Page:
Podcast show notes template: A tool for highlighting your podcast episodes

Podcasts are more than an audio channel. And it’s easy to get excited about creating cover art, building podcast episode trailers, and creating social posts.

But from my experience, many companies don’t spend enough time on one of the most basic elements of their show — podcast show notes.

I usually see companies treat podcast show notes as an afterthought. It’s something quickly entered into a podcast hosting platform…right before you publish an episode.

Why are podcast show notes so important?

When you create show notes for each episode, it serves as the foundation for a lot of repurposed content. If you take the time to document a quality summary of an episode, you provide the information needed for assets like:

  • Podcast episode trailer
  • Video clips
  • Audiograms
  • Social images & posts
  • Featured articles

But if show notes are so important, why do most companies fail to produce them?

There’s no clear framework.

This article outlines all the sections you need and provides you with a rock-solid Podcast Show Notes Template.

Here are the ten things we encourage our customers to include on a podcast show notes page:

  1. Episode title
  2. Episode summary
  3. Guest information
  4. Key themes
  5. Episode highlights
  6. Full-length episode
  7. Promotional video
  8. Links to subscribe
  9. Resources
  10. Additional podcast episodes

1. Generate interest with a clear episode title

The podcast episode title should be clear and to the point. It’s not the place to be creative — save that for the episode summary.

Your goal with the title is to let listeners know what they can expect from the episode. And if you’re producing a podcast for your company, it’s all about how the episode will help your customer (or your ideal listener).

The best podcast episode titles generate curiosity and make people want to listen. But don’t get too cute with it (i.e., “You won’t believe what happens next!”). Be straightforward and use keywords that will help people find your show in search engines, podcast listening apps, or sites like ListenNotes or Podchaser.

Here are a few examples of how to structure a clear podcast episode title:

  • How to _________ 
  • Going from _______ to _________ 
  • Learning how ________ helps with ______________ 
  • Using __________ to ____________ 
  • Making ____________ from _______________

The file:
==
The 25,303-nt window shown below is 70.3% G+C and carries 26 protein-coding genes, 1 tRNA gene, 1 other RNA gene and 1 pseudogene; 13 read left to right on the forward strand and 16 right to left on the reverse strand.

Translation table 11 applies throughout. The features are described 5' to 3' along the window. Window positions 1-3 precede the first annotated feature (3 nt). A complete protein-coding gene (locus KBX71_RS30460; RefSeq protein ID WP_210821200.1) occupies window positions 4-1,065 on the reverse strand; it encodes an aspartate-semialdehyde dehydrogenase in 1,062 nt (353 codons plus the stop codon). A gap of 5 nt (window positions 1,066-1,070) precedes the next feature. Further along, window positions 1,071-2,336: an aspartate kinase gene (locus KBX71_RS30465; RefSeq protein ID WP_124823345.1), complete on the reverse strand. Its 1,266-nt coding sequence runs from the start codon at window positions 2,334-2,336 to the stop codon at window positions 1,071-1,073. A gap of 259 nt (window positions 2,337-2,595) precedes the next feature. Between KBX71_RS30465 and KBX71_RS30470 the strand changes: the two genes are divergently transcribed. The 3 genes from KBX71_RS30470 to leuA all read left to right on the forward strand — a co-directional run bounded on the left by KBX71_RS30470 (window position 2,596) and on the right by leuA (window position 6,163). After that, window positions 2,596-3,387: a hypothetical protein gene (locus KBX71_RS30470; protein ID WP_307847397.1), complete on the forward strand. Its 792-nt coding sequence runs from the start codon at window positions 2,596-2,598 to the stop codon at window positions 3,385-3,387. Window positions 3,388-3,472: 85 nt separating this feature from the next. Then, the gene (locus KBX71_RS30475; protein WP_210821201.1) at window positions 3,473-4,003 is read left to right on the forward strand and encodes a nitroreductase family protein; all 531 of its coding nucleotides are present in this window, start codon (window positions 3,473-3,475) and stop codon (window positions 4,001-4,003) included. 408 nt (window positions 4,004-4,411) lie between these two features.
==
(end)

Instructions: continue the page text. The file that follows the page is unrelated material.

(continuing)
• Moving away from __________ and doing _____________
Podcasts have become increasingly popular in recent years. For me, I listen to shows while walking my dog, driving in the car, or doing yard work. But a video podcast takes this one step further by adding a visual element to the mix. Video podcasts can be as simple as a static image or a video recording of the podcast hosts and guests. In fact, I pull up YouTube videos all of the time to help fill in the gaps during my workday. The advantage of a video podcast is that it can provide a more engaging experience than a traditional audio podcast. This is particularly true if the video podcast is used to add more context or visual interest to the discussion.

2. Entice your audience with a short episode summary

The podcast episode summary gives readers a taste of what they’ll get with the full episode. And it gives your audience a clear reason to hit the play button.

When writing a podcast episode summary, it helps to come up with a framework you can reuse each time. I like to use the And-But-Therefore (ABT) structure when producing an episode description for Recorded Content.

The ABT structure is a format for creating compelling stories. It includes all of the core elements of business storytelling wrapped up in a 3-part sequence.

In episode __, we featured the creator of the ABT structure, Park Howell. During the episode, Park talks about how the ABT structure can be used for a lot of applications — especially a podcast.

“You’re not a screenwriter. You’re a business executive. And most story frameworks are impossible to apply.”

Park Howell


Business of Story

3. Highlight your guest's background (if applicable)

If you have guests on your company’s podcast, it’s important to include their information in the show notes.

This includes their name, title, company, and a brief bio. You can also include links to their website or social media profiles.

If you’re featuring multiple guests, make sure to list them all in the show notes. This will help listeners know who they’ll hear from on the show.

4. Highlight key themes from the episode

After you’ve given an overview of the episode, it’s time to get into the meat of the show.

In this section, you’ll want to highlight the major themes covered during the conversation. Try to limit this section to 3 major themes or paragraphs.

Content creation is an important brand strategy, and a critical ingredient for building a strong and reputable brand. But all your content needs to be well-coordinated; you have to create a unified brand voice and a unified experience for your audience. In this episode of the Recorded Content podcast, our host Tristan Pelligrino welcomes Jeff Coyle, the Co-Founder and Chief Strategy Officer of MarketMuse. They discuss the importance of a unified brand voice, how to create a unified team, and the benefits of repurposing your content.

5. Document specific parts of the conversation with episode highlights